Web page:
Enemy of the Sun

Enemy of the Sun is the latest musical endeavor from Grip Inc mastermind Waldemar Sorychta. The material on debut offering Shadows is undeniably metal, but there’s much more at play here than just that. The heavier thrashier parts are most comparable to Strapping Young Lad’s wall-of-sound cyber thrashing, but then there’s the not so intense, quirky moments that can bring to mind Faith No More or even more so System of a Down – not necessarily in sound, but in they’re off the wall approach and somewhat in vocal delivery at times.

I must admit that Shadows is quite the frustrating listen for me. As album opener “Emptiness” begins with some killer groove and that SYL sound, it soon delves into one of those quirky moments that I mentioned before and kills the mood, and so goes through the likes of “Lives Based on Conflicts” with it’s System of Down like vocal flow through the chorus, the middle-eastern sounding elements of “Clearly Surreal” and “Feel the Burning”, or the flat out weirdness of “Twenty Three Feet”, “Brain Sucking Machine” and “Liar”.

But it’s not all bad though – the bands left of center approach works well in “Weak” and “Carousel” where their various influences are well balanced, and “Satisfied by Ego Purposes” which begins with some tribal sounding groove that brings to mind later period Max Cavalera Sepultura before locking into a killer thrash groove and sticking with it. If more songs on the album were a little closer to these three focused tracks, I’d be singing praises rather than nitpicking each little piece of each song.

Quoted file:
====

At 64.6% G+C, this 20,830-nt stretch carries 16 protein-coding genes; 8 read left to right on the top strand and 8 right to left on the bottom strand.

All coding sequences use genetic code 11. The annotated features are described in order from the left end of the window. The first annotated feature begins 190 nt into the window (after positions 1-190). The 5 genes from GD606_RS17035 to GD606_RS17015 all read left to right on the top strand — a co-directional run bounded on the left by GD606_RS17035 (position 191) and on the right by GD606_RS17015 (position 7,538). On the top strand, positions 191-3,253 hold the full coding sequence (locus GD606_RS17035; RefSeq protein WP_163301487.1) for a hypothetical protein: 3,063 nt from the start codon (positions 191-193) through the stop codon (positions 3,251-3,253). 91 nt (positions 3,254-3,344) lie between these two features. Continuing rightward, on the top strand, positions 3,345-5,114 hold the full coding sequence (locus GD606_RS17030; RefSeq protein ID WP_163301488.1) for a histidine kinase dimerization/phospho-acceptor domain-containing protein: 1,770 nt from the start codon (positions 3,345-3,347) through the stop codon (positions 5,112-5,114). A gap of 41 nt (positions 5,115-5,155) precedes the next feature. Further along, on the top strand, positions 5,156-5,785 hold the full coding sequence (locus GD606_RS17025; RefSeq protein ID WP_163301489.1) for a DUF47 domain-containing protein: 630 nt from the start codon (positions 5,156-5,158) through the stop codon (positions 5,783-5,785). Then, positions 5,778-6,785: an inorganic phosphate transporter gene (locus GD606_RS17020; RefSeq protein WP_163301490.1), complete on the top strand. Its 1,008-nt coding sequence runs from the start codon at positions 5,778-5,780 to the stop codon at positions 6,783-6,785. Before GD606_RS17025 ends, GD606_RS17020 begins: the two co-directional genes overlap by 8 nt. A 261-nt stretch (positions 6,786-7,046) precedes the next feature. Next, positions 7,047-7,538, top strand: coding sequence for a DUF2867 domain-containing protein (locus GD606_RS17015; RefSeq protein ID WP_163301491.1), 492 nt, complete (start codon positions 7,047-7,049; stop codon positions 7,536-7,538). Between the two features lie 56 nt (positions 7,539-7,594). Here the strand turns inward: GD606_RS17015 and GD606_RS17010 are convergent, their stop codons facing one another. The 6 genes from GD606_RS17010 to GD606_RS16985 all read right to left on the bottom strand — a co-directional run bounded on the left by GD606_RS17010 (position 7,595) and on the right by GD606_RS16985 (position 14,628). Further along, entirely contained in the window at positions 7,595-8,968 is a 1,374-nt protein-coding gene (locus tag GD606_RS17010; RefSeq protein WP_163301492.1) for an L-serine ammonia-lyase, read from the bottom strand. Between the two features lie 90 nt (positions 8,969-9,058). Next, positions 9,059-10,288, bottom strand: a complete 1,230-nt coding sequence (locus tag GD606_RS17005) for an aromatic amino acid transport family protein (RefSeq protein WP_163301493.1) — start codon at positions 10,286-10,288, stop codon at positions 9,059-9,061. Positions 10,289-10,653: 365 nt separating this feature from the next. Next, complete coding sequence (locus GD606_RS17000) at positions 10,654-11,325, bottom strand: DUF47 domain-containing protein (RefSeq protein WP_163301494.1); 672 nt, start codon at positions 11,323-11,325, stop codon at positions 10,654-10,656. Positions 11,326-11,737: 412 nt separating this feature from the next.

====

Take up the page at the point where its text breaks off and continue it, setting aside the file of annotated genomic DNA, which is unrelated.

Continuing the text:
I must give credit to Enemy of the Sun for doing something so fresh, ambitious and different than just about anything else out there at the moment, but it just seems haphazardly constructed and not always as cohesive as it should be. I really wanted to like this, but even after several repeated spins, I walked away with the same impression as the time before. For every awesome part, there’s one that makes me nearly cringe. This could be remedied on future releases with a bit of restraint from throwing just anything out there and stopping to think “is this really gonna sound good right here, or should we re-think this?” But still, I must recommend Shadows to those who like their metal a bit more adventurous and never knowing what’s around the next corner.

[Visit the band's website]
Written by Larry "Staylow" Owens
January 21st, 2008


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